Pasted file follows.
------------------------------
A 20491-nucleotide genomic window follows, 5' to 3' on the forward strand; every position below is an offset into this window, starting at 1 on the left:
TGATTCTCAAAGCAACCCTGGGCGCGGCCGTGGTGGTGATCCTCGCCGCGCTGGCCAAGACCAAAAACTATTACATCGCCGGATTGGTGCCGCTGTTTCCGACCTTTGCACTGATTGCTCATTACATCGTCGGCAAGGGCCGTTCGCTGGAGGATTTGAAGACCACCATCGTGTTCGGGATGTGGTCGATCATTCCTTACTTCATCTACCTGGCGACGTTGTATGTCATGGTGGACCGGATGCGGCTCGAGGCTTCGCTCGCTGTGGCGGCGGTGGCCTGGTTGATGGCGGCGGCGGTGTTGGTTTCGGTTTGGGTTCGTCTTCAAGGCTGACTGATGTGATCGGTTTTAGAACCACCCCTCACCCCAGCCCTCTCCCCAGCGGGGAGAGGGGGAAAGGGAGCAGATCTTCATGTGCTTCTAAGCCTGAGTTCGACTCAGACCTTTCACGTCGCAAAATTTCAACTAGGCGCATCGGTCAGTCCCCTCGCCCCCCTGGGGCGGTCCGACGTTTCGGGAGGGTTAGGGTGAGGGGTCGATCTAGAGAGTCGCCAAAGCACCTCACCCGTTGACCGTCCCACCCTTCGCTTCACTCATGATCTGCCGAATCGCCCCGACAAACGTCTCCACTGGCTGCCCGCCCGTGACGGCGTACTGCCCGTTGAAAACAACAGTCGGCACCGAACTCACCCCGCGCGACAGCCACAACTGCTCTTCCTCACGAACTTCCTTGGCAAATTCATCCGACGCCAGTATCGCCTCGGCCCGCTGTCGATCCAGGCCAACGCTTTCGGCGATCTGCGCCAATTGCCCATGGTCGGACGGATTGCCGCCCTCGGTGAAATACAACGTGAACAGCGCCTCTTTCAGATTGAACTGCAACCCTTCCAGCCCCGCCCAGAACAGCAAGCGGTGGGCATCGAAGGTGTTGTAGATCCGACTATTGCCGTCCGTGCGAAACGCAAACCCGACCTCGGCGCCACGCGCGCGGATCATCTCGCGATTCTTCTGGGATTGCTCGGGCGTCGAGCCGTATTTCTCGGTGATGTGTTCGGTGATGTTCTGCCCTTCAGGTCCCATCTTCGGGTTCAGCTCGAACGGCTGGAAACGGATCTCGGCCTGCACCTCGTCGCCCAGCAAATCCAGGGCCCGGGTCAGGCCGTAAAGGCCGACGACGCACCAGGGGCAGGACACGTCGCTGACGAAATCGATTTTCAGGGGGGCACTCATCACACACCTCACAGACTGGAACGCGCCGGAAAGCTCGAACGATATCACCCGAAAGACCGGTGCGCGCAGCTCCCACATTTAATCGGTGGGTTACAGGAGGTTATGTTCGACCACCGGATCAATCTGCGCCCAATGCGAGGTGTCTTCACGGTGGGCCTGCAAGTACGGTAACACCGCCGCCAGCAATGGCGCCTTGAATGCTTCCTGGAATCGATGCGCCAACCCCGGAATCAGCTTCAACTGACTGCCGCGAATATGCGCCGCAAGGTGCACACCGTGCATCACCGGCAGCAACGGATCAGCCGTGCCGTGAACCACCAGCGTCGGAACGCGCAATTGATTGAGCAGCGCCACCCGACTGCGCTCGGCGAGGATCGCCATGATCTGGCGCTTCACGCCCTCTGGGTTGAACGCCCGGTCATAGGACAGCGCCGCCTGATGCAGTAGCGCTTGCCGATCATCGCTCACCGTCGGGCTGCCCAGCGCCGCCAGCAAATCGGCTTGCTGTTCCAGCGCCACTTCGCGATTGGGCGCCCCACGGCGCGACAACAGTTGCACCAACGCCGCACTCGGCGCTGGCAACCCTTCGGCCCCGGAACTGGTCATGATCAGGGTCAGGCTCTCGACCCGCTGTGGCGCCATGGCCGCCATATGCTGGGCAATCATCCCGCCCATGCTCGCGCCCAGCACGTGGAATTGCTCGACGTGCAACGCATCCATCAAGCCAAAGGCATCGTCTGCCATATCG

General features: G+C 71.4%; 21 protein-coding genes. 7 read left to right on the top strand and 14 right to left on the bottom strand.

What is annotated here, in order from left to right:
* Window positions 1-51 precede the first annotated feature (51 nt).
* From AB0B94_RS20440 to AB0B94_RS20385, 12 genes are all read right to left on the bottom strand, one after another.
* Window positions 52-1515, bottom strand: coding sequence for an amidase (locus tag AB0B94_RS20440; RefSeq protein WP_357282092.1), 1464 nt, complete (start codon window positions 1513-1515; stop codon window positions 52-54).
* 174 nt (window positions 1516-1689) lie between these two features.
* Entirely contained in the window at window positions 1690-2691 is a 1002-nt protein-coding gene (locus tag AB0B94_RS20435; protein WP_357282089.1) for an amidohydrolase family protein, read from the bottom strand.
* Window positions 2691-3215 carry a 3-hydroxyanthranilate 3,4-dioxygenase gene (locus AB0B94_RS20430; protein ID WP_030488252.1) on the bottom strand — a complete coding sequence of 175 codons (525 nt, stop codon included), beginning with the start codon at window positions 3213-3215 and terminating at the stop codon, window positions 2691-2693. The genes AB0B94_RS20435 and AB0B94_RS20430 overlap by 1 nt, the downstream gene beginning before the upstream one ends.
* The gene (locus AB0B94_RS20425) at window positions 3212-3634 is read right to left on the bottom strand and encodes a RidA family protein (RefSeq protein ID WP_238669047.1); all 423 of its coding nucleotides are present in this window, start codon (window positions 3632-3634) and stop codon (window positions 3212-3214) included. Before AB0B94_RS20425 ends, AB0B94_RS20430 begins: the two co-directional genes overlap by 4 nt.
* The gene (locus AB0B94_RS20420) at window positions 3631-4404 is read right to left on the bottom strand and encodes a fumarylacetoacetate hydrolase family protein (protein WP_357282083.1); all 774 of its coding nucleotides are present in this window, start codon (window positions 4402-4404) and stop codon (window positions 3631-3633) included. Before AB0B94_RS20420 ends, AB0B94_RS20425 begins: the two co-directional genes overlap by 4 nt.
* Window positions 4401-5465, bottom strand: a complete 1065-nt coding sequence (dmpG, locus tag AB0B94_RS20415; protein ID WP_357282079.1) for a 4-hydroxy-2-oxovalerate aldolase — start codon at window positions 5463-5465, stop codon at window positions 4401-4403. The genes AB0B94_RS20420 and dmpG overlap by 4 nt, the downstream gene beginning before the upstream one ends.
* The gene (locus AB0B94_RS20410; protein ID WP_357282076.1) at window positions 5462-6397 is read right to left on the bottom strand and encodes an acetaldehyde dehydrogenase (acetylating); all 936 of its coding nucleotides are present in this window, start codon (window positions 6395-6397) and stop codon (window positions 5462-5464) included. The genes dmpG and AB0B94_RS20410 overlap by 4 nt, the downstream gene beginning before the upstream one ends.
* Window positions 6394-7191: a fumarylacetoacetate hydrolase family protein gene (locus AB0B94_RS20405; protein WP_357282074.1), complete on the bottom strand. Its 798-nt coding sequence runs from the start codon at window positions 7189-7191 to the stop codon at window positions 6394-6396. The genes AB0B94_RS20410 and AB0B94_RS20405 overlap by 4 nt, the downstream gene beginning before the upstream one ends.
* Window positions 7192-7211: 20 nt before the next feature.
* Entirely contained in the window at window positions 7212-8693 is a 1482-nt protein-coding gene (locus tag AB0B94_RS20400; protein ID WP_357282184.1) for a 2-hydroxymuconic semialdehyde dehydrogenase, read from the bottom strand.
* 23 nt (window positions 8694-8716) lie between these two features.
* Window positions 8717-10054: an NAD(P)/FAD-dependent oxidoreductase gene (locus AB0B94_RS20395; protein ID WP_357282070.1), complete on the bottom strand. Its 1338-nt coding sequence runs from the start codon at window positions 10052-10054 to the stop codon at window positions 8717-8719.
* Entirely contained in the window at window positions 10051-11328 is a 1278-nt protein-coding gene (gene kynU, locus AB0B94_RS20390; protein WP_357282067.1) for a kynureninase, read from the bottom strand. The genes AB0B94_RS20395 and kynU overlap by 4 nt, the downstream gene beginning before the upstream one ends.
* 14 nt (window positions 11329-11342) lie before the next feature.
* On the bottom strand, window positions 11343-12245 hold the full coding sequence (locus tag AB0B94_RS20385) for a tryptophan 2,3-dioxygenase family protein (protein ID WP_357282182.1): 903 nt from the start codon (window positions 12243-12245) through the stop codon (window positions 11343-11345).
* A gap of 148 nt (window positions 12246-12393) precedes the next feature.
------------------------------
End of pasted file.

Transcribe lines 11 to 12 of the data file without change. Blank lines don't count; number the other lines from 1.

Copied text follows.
* The gene (locus AB0B94_RS20425) at window positions 3212-3634 is read right to left on the bottom strand and encodes a RidA family protein (RefSeq protein ID WP_238669047.1); all 423 of its coding nucleotides are present in this window, start codon (window positions 3632-3634) and stop codon (window positions 3212-3214) included. Before AB0B94_RS20425 ends, AB0B94_RS20430 begins: the two co-directional genes overlap by 4 nt.
* The gene (locus AB0B94_RS20420) at window positions 3631-4404 is read right to left on the bottom strand and encodes a fumarylacetoacetate hydrolase family protein (protein WP_357282083.1); all 774 of its coding nucleotides are present in this window, start codon (window positions 4402-4404) and stop codon (window positions 3631-3633) included. Before AB0B94_RS20420 ends, AB0B94_RS20425 begins: the two co-directional genes overlap by 4 nt.